by Brian McCall
introduction by William P. Hobby, Jr.
University of Texas Press, 2009
eISBN: 978-0-292-77836-8 | Cloth: 978-0-292-71898-2 | Paper: 978-1-4773-1018-2
Library of Congress Classification F391.2.M22 2009
Dewey Decimal Classification 976.40630922


George W. Bush called it "the best job in the world," yet many would argue that the Texas governorship is a weak office. Given few enumerated powers by the Texas Constitution, the governor must build a successful relationship with the state legislature—sometimes led by a powerful lieutenant governor or speaker of the opposing party—to advance his or her policy agenda. Yet despite the limitations on the office and the power of the legislative branch, many governors have had a significant impact on major aspects of Texas's public life—government, economic development, education, and insurance reform among them. How do Texas governors gain the power to govern effectively?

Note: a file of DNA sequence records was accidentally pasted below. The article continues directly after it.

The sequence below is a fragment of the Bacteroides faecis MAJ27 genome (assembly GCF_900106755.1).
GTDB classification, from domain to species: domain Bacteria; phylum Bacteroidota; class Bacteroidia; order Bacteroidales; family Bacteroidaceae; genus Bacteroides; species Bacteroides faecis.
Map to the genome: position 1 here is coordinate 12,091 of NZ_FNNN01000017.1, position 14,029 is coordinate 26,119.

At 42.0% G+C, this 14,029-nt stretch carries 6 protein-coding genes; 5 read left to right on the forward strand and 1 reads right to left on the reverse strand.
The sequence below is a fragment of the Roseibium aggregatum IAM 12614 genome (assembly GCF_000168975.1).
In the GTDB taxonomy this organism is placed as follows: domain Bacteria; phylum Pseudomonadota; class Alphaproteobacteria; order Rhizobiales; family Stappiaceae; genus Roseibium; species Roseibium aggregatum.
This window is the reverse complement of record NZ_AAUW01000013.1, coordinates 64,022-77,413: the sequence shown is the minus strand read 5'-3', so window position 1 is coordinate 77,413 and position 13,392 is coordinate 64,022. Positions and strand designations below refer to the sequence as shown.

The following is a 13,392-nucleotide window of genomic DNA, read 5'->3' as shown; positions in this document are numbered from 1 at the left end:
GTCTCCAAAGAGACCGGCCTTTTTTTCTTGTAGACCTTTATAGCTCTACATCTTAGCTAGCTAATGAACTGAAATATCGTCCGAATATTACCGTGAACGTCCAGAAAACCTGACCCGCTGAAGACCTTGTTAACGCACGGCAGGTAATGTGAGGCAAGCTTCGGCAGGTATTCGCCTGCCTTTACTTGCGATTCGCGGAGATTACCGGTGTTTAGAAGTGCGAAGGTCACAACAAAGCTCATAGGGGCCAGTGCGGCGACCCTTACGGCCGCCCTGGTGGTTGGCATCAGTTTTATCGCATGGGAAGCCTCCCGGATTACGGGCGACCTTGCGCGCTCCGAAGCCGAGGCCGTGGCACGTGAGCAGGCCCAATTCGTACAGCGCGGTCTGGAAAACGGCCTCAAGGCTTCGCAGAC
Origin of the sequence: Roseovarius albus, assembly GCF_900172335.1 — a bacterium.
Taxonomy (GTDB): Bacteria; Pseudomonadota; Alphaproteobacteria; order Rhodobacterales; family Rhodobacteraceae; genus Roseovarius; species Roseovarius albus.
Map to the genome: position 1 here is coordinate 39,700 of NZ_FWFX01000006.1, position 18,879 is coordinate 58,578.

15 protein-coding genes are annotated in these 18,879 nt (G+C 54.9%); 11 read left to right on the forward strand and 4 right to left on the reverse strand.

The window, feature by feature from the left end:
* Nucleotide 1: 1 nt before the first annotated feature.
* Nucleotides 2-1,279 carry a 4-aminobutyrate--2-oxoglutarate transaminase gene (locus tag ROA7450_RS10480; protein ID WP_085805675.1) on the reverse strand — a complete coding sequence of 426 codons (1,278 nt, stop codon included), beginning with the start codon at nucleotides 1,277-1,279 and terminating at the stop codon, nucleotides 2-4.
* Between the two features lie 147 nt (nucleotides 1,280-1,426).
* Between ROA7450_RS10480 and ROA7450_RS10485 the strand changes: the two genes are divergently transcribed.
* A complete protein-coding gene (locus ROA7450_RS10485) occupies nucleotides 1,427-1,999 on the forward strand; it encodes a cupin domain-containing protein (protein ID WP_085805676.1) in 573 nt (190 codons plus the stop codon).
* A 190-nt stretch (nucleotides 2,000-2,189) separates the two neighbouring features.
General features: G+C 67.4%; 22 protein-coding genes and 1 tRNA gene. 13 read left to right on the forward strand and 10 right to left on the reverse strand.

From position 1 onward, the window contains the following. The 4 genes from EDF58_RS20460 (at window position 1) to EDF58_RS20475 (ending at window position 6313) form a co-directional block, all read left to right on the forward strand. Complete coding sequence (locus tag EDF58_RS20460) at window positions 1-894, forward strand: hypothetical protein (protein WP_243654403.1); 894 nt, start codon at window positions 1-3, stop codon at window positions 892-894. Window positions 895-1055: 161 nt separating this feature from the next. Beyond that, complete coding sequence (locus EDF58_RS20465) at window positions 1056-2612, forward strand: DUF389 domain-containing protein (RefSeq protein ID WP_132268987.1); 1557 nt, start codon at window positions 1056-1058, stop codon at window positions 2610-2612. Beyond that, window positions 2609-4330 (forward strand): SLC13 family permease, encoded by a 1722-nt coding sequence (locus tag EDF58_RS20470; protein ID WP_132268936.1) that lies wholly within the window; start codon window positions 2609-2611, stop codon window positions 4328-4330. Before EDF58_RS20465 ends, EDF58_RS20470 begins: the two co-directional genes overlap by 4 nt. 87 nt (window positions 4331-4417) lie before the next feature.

The Power of the Texas Governor takes a fresh look at the state's chief executives, from John Connally to George W. Bush, to discover how various governors have overcome the institutional limitations of the office. Delving into the governors' election campaigns and successes and failures in office, Brian McCall makes a convincing case that the strength of a governor's personality—in particular, his or her highly developed social skills—can translate into real political power. He shows, for example, how governors such as Ann Richards and George W. Bush forged personal relationships with individual legislators to achieve their policy goals. Filled with revealing insights and anecdotes from key players in each administration, The Power of the Texas Governor offers new perspectives on leadership and valuable lessons on the use of power.

See other books on: 1951- | Bush | Executive power | Governors | Political leadership
See other titles from University of Texas Press